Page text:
Author | spikexan

An avid reader and gamer, Todd picked up his habit for the latter with TSR's Marvel Super Heroes. Since opening that box set, he has ran hundreds of games, co-owned and operated a game store way too huge for his hometown to manage, earned a degree, and contributed writings to Abstract Nova and Eden Studios.

At this time, he works a day job between meaningful freelance assignments. He's more than likely checking his e-mail right this very second.

He currently lives in Bowling Green, Kentucky with his wife, son, daughter, and possibly the least graceful cat in the Western Hemisphere.


Into the Void SAS Review

Posted on June 15, 2011 by

Players can try something different with the newest SAS from White Wolf. In “Into the Void,” ($6.99 at RPGNow.com), players kick off an adventure with killing the Prince of their city. The Prince, in all truth, is a secret hording problem that a good Final Death solves.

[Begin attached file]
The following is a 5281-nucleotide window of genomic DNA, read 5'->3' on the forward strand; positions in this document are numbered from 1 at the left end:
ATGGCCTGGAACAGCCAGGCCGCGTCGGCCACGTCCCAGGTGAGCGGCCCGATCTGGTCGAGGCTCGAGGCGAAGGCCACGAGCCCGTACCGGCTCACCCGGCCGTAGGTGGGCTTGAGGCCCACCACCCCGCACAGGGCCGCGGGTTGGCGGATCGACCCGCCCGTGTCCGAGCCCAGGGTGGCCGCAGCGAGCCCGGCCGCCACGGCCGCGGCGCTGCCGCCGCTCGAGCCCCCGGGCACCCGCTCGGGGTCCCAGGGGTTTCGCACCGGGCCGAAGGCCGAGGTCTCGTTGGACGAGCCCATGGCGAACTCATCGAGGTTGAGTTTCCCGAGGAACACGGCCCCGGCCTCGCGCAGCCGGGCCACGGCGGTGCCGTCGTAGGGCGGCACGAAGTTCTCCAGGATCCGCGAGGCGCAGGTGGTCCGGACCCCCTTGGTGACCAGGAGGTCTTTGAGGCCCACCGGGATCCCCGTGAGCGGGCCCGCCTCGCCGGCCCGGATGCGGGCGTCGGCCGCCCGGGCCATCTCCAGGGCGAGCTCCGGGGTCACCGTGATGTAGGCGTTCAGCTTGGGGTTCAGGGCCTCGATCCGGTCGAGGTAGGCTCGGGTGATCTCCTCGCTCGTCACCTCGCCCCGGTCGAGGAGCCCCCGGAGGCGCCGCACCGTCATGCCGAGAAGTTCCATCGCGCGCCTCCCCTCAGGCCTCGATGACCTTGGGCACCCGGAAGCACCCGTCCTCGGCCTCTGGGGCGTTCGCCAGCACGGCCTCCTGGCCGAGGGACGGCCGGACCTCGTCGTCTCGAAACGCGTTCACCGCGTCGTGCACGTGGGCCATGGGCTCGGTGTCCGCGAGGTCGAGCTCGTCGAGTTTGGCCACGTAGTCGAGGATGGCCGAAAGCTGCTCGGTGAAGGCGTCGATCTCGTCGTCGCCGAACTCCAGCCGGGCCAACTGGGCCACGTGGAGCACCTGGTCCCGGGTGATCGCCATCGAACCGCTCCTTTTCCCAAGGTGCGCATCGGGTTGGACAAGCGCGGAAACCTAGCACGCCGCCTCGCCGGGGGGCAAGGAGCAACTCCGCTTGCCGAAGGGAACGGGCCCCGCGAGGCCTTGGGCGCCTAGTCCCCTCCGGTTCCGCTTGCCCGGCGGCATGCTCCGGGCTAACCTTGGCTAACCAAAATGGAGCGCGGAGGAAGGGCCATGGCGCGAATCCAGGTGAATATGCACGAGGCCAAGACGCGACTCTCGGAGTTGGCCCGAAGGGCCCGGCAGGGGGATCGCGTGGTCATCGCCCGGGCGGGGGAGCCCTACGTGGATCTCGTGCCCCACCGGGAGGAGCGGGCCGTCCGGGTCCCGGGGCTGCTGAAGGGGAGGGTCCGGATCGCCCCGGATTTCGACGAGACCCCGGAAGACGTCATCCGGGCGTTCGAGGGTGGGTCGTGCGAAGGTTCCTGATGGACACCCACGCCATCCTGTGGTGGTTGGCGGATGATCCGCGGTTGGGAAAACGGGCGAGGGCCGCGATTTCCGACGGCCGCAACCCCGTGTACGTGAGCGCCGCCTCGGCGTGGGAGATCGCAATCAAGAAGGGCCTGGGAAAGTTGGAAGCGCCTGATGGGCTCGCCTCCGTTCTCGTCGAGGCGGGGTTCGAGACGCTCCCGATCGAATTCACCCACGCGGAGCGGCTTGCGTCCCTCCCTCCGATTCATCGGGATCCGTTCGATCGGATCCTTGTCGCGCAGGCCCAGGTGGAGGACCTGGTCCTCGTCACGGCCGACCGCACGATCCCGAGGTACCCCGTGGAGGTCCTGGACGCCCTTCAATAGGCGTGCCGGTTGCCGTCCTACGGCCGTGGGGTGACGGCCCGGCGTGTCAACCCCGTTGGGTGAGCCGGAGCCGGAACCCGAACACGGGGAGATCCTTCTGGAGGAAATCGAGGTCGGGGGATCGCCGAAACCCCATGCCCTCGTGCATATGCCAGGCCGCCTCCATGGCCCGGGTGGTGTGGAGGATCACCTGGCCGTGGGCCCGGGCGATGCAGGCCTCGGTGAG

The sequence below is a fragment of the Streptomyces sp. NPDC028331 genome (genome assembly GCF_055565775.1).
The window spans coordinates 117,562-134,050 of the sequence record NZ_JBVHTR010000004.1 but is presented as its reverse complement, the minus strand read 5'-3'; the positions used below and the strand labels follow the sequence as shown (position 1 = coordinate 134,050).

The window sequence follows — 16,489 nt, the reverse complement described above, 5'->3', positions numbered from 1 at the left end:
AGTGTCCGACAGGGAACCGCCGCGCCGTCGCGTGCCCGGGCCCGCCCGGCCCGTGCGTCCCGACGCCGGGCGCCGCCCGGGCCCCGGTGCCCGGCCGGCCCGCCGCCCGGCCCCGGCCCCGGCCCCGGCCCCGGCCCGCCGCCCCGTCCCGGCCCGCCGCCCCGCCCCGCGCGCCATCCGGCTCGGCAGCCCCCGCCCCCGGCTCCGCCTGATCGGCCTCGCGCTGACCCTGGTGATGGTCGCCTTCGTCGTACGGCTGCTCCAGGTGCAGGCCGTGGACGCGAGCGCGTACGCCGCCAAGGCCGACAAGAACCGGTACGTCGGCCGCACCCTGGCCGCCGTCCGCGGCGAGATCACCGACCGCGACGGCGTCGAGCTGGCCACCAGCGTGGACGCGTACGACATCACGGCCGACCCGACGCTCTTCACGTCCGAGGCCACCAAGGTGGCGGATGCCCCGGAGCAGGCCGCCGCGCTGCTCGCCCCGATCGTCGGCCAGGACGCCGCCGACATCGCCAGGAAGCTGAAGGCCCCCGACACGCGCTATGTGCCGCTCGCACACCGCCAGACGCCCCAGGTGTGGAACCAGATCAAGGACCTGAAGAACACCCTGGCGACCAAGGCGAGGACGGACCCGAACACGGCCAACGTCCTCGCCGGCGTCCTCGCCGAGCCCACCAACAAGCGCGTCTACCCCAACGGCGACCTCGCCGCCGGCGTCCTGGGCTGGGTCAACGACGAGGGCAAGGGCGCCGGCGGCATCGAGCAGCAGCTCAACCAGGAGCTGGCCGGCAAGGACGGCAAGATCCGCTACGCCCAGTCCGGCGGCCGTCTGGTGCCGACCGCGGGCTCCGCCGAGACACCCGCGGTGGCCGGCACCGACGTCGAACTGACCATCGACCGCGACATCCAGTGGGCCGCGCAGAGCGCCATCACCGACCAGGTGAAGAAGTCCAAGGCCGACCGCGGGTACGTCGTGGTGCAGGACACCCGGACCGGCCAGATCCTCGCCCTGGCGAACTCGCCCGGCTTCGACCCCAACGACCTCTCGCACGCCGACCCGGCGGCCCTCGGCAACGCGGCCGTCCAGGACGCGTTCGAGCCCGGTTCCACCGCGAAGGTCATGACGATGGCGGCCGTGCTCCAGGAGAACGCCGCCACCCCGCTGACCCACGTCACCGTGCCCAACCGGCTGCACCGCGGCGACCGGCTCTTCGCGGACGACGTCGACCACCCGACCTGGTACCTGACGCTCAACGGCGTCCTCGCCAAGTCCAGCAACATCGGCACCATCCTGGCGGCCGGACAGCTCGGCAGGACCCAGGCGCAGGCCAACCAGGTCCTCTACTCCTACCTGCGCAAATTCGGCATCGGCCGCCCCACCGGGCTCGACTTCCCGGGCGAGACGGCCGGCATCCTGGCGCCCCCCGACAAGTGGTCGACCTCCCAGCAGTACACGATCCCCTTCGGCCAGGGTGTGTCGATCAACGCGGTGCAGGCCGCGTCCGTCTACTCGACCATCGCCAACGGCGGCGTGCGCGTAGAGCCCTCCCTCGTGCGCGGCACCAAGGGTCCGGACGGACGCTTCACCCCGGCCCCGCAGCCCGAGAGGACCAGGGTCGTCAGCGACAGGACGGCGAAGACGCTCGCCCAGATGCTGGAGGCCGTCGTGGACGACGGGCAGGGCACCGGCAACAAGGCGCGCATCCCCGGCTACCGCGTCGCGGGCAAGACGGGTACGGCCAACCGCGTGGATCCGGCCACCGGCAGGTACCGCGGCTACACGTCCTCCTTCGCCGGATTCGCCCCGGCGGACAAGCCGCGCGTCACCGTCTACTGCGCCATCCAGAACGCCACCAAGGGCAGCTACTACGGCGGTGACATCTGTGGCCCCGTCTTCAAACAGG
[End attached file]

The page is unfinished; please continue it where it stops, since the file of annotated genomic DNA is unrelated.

Or does it?

This is one of the better SAS releases that I’ve read. While certain NPCs are named, there is no reason why the Prince can’t become the Prince of established characters’ city along with the key movers and shakers detailed.

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Dark Harvest RPG Review

Posted on May 27, 2011 by

Dark Harvest is an alternative setting (compatible with Victoria) from Cubicle Seven. In this pseudo-historic twist, Dr. Frankenstein establishes a seat of political and military power in the country of Promethea. This power base permits him to explore stranger scientific pursuits and achieve dangerous heights of hubris. Of course, things are far from well behind the curtain and PCs will most likely take part in the factions attempting to topple the status quo.

The artwork, layout, and cartography in Dark Harvest has several more hits than misses. The art itself is great as is the cartography. The book proves to be a bit dull visually. There is a great deal of information in this book (information about the various areas of the country, the history, key figures, and much more). The point in mentioning this is that the information gets a bit textbook without more interesting breaks in the writing.